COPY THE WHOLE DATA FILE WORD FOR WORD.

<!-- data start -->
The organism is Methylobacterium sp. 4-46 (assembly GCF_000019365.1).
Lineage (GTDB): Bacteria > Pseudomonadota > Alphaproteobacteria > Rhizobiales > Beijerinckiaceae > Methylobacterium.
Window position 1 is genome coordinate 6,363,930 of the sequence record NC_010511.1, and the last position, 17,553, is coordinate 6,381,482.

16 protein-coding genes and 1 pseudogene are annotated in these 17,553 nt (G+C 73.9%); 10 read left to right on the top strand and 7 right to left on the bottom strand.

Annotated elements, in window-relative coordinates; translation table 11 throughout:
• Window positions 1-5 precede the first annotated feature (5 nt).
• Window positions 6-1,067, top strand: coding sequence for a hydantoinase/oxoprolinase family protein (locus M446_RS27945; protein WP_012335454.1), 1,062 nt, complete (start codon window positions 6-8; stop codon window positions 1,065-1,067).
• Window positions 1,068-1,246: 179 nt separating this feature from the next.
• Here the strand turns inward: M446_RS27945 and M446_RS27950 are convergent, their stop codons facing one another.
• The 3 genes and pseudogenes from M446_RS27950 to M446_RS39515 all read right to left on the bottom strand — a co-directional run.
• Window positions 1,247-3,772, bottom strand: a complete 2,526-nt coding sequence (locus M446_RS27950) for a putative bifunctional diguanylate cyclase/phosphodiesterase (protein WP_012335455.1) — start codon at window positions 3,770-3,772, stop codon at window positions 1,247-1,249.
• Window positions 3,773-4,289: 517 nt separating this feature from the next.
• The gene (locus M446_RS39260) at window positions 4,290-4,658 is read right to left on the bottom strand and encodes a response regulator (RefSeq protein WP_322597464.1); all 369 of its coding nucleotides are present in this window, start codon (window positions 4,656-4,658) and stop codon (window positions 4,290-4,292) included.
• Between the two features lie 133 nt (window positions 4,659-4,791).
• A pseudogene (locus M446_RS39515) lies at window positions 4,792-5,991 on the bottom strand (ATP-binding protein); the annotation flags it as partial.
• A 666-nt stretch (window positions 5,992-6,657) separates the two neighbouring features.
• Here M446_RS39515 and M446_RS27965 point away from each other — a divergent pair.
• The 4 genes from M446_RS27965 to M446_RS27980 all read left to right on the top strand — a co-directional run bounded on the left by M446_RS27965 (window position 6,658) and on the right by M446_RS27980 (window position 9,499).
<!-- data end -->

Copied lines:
The organism is Methylobacterium sp. 4-46 (assembly GCF_000019365.1).
Lineage (GTDB): Bacteria > Pseudomonadota > Alphaproteobacteria > Rhizobiales > Beijerinckiaceae > Methylobacterium.
Window position 1 is genome coordinate 6,363,930 of the sequence record NC_010511.1, and the last position, 17,553, is coordinate 6,381,482.

16 protein-coding genes and 1 pseudogene are annotated in these 17,553 nt (G+C 73.9%); 10 read left to right on the top strand and 7 right to left on the bottom strand.

Annotated elements, in window-relative coordinates; translation table 11 throughout:
• Window positions 1-5 precede the first annotated feature (5 nt).
• Window positions 6-1,067, top strand: coding sequence for a hydantoinase/oxoprolinase family protein (locus M446_RS27945; protein WP_012335454.1), 1,062 nt, complete (start codon window positions 6-8; stop codon window positions 1,065-1,067).
• Window positions 1,068-1,246: 179 nt separating this feature from the next.
• Here the strand turns inward: M446_RS27945 and M446_RS27950 are convergent, their stop codons facing one another.
• The 3 genes and pseudogenes from M446_RS27950 to M446_RS39515 all read right to left on the bottom strand — a co-directional run.
• Window positions 1,247-3,772, bottom strand: a complete 2,526-nt coding sequence (locus M446_RS27950) for a putative bifunctional diguanylate cyclase/phosphodiesterase (protein WP_012335455.1) — start codon at window positions 3,770-3,772, stop codon at window positions 1,247-1,249.
• Window positions 3,773-4,289: 517 nt separating this feature from the next.
• The gene (locus M446_RS39260) at window positions 4,290-4,658 is read right to left on the bottom strand and encodes a response regulator (RefSeq protein WP_322597464.1); all 369 of its coding nucleotides are present in this window, start codon (window positions 4,656-4,658) and stop codon (window positions 4,290-4,292) included.
• Between the two features lie 133 nt (window positions 4,659-4,791).
• A pseudogene (locus M446_RS39515) lies at window positions 4,792-5,991 on the bottom strand (ATP-binding protein); the annotation flags it as partial.
• A 666-nt stretch (window positions 5,992-6,657) separates the two neighbouring features.
• Here M446_RS39515 and M446_RS27965 point away from each other — a divergent pair.
• The 4 genes from M446_RS27965 to M446_RS27980 all read left to right on the top strand — a co-directional run bounded on the left by M446_RS27965 (window position 6,658) and on the right by M446_RS27980 (window position 9,499).